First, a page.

Concrete diving stage completed in 1935 to a design by the Swindon Borough Surveyor JBL Thompson.
Reason for Listing
The 1935 Diving Platform at Coate Water in Swindon is listed at Grade II for the following principal reasons:
* Rarity: it is one of only four inter-war concrete diving platforms known to survive in England;
* Architectural and technical interest: it is a good example of a 1930s re-enforced concrete diving platform by JBL Thompson, a local architect, of an elegant, cantilevered design constructed to the latest technical innovations to achieve an optimal diving performance;
* Historic interest: unlike most diving platforms, it is associated with a lake (reservoir) that was landscaped to provide important outdoor sport- and leisure facilities in Swindon during the C19 and early C20;
* Degree of survival: despite the loss of its railings it has survived mostly intact.
The concrete Art Deco style diving platform at the north end of Coate Water in Swindon, with both fixed boards and spring boards, was completed in 1935 to a design by the Borough Surveyor, JBL Thompson. A year earlier, Thompson had designed the Art Deco style Concert Bowl for Swindon's Town Gardens (included on the Register of Parks and Gardens at Grade II), also built in concrete. As recorded in a commemorative booklet, the diving platform at Coate Water was officially opened by the Borough on 22 June 1935. During the ceremony, the diver Miss Cicely Cousins (who later that year became National Diving Champion), gave a demonstration of 'fancy diving', followed by exhibitions from Les and Bram Tomkins. The new diving platform at Coate Water fully complied with the safety regulations of the Federation Internationale de Natation Amateur (FINA), and as such was believed to be the safest type obtainable at the time. FINA was founded in 1908 and continues to be the international governing body of swimming, water polo, diving, synchronised swimming and open water swimming. The shape of the diving tower at Coate Water meant that the boards could be staggered so as to give sufficient headspace for the diver, and the varying platform heights also allowed for all year round diving, taking account of the changing water levels. During the C19 simple diving was mainly referred to as plunging. National Plunging Championships were held between 1883 and 1937. The first diving stage in England was erected at Highgate Ponds in 1893. At that time diving platforms were built in timber with ladders leading to the boards which were lined with coco matting to prevent slipping. Divers first competed in the Olympic Games of 1904. In the 1930s, both plain (straight) and 'fancy diving' was popular. In Britain a dive was originally performed with the arms held above the head in flight (known as the English Header). Later the more visually pleasing Swedish style dive was adopted (known as the Swallow Dive). The introduction of concrete in the early 1930s offered designers scope to create much safer and complex diving stages which allowed divers to perform increasingly graceful and complex dives.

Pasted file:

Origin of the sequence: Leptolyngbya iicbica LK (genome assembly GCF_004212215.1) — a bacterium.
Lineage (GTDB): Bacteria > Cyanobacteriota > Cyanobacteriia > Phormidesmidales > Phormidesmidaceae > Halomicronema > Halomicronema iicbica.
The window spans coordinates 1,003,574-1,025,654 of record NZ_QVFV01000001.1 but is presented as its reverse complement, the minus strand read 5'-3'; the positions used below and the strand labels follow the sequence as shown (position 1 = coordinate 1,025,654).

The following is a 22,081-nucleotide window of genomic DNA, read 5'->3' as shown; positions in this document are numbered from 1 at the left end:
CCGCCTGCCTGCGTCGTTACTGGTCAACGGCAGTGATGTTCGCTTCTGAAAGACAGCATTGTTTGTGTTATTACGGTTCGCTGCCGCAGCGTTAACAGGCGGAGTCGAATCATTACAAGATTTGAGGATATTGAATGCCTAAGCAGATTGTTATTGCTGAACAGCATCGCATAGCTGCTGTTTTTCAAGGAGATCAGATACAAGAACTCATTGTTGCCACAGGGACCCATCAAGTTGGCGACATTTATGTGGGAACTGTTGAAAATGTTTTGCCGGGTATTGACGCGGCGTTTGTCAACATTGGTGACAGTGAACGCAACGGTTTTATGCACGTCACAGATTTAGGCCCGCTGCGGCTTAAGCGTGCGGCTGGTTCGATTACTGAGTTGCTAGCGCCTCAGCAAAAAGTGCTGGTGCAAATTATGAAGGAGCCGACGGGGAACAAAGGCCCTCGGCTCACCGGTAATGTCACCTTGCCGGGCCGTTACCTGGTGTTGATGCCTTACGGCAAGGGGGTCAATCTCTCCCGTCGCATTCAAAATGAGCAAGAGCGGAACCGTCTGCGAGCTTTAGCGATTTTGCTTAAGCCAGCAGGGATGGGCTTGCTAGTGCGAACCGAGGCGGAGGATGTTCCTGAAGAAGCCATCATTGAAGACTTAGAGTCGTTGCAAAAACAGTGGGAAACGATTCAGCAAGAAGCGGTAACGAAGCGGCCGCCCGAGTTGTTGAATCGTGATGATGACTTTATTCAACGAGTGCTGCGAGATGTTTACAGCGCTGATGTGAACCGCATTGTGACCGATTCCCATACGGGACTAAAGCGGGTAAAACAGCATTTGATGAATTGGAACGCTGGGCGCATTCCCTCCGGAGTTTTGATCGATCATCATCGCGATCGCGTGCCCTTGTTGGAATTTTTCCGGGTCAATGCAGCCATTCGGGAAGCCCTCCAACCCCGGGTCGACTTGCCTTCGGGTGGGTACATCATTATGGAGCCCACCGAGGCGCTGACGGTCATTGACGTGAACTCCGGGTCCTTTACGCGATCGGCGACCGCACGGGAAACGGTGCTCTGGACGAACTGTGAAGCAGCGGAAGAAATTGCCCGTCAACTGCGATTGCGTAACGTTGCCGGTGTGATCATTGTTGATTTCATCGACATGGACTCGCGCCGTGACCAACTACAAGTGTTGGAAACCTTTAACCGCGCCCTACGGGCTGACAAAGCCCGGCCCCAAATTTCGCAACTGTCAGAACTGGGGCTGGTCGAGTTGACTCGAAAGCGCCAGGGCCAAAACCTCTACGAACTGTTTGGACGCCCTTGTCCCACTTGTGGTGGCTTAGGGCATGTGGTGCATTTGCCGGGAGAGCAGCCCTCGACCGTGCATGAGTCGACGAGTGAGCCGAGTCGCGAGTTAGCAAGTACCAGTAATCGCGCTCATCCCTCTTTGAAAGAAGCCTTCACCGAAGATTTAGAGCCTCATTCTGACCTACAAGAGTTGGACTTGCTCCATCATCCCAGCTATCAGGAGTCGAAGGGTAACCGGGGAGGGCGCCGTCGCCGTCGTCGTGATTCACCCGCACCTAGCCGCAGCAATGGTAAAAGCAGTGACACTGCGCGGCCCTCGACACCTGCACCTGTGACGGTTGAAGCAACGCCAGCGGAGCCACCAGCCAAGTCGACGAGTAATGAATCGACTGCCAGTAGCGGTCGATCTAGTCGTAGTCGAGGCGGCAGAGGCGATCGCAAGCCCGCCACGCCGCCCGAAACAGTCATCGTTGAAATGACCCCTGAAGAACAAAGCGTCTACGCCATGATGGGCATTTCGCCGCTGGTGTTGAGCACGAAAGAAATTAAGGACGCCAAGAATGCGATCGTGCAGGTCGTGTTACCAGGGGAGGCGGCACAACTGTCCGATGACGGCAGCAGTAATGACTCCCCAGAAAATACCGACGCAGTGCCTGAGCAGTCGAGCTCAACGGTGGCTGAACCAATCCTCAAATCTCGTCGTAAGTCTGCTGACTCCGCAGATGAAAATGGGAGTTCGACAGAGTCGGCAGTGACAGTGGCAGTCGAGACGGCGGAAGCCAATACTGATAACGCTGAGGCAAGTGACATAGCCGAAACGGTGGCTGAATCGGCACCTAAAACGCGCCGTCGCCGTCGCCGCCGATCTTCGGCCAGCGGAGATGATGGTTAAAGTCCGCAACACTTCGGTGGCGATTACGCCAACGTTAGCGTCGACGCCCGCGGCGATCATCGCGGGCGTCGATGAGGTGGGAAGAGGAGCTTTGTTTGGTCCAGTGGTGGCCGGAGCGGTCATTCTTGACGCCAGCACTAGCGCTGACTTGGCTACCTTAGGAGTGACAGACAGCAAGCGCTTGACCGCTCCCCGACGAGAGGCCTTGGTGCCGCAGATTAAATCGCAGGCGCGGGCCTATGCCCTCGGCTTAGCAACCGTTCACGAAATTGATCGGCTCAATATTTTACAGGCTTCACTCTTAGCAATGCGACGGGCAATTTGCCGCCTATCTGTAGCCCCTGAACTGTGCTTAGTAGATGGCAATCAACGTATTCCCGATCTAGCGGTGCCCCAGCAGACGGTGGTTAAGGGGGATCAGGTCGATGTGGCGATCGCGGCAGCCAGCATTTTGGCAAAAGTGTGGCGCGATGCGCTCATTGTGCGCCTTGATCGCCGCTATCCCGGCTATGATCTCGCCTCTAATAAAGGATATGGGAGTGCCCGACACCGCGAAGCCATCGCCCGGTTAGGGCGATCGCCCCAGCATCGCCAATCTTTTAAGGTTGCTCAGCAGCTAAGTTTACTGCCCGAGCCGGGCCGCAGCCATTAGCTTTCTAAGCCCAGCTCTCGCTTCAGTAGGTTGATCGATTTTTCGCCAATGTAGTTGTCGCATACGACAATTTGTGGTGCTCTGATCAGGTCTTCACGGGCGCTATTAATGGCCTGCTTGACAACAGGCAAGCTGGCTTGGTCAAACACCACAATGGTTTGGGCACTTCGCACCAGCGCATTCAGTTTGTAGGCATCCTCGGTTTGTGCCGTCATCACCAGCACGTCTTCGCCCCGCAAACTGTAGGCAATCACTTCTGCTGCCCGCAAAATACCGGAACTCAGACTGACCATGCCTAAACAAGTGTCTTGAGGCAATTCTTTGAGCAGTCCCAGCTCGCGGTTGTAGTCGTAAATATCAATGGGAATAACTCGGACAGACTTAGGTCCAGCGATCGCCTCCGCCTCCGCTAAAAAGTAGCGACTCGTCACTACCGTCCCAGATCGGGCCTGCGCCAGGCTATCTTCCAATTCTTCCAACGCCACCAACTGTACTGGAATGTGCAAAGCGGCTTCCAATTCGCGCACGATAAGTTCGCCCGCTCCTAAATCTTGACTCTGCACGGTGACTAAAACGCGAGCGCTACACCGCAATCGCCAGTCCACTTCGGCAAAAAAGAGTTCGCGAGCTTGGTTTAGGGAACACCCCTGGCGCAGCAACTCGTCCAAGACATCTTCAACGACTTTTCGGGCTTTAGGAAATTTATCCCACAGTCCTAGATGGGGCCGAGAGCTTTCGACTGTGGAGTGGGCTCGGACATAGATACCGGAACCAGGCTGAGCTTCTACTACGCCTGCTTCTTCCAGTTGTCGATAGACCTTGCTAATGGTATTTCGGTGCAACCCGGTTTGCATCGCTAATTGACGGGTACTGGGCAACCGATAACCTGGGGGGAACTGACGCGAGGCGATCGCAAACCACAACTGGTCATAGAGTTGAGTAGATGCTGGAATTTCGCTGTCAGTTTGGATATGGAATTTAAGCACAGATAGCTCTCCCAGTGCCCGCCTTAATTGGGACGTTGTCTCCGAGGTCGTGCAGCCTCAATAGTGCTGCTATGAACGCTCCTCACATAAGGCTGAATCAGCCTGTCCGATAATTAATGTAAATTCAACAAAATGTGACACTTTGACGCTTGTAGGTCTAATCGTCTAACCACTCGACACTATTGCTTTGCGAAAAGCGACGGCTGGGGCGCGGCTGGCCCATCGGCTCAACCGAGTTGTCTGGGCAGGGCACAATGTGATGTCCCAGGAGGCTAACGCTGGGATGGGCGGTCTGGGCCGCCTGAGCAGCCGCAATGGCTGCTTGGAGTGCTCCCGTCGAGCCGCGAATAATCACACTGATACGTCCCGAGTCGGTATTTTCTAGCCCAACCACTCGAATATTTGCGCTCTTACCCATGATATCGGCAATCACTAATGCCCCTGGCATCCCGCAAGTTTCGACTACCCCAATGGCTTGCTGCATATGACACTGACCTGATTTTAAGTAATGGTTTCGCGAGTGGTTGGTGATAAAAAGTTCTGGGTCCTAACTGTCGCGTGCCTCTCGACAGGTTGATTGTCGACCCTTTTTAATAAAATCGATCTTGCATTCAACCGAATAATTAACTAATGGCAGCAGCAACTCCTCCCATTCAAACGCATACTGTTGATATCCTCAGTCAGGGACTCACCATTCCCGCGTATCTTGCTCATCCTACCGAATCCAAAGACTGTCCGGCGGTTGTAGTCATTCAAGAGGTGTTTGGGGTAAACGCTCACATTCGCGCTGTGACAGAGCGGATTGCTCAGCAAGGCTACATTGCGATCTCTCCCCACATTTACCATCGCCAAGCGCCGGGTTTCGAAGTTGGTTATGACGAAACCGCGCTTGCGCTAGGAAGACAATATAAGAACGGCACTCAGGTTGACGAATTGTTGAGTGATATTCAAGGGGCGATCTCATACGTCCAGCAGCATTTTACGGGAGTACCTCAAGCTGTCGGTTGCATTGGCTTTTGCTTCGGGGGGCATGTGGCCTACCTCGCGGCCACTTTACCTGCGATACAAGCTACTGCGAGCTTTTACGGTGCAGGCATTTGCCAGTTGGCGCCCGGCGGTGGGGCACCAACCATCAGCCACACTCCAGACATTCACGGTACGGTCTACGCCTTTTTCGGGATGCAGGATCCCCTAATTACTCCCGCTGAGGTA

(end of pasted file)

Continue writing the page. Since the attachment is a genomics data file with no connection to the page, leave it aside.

Coate Water was created in the early 1820's as a headwater tank by the Wiltshire and Berkshire Canal Company. It was fed by a stream known as the Dorcan. The reservoir and its surrounding landscape and wildlife, greatly influenced the writing of the author Richard Jefferies (1848-1887), who was born and later lived at nearby Coate Farm (a C17 farmstead, now the Richard Jefferies Museum, listed at Grade II).
The reservoir was used for boating from the late C19 and by 1900 a number of boathouses had been built at the north end of Coate Water (see OS map published 1900) In the early 1900s, following the decline in the use of canals, the reservoir was sold to Swindon Borough Council for leisure use. Visitors were charged a small entrance fee and further boathouses and changing facilities were built (now no longer surviving). In 1921, a wooden diving platform was erected at the north end of the lake, surrounded by a swimming and diving area that was separated from the main body of the lake by timber boards.
By the 1930s a small Art Deco style outdoor bathing pool with fountain (now replaced with a children's paddling pool and playground) was built, situated c 50m north-west of the new diving platform. Nearby a Children's Paddling Pool was also created (now filled in) with a shelter. Both local and national diving competitions took place at Coate Water, and the lake was regularly used for water polo and regattas. In 1958, due to a public health and safety concern, swimming at Coate Water became forbidden and as such the diving platform has been out of use since.
In the 1970s Coate Water became Wiltshire's first Local Nature Reserve, and subsequently the lake was declared a Site of Special Scientific Interest (SSSI). Public boating continued until the mid 1990s, with the use of the lake now limited to private boating clubs.
A diving platform in Art Deco style, erected in 1935 to a design by the Swindon Borough Survey JBL Thompson in full compliance with the regulations of the Federation Internationale de Natation Amateur (FINA).
MATERIALS: reinforced steel and concrete.
EXTERIOR: the structure consists of a curved, forward leaning tower built around a central stair leading to five diving platforms of different size, shape and thickness (its measurements carefully recorded in the 1935 booklet commemorating its opening), thus offering the diver the use of both spring boards and fixed boards. The top platform contains a flagpole, and formerly each platform was enclosed by plain, tubular shaped metal railings. Since its closure, in order to stop vandalism and people climbing onto the diving platform, the arches at the foot of the diving tower have been partly infilled with concrete blocks and its lowest platform was given a concrete block parapet.
Listed building text is © Crown Copyright. Reproduced under licence.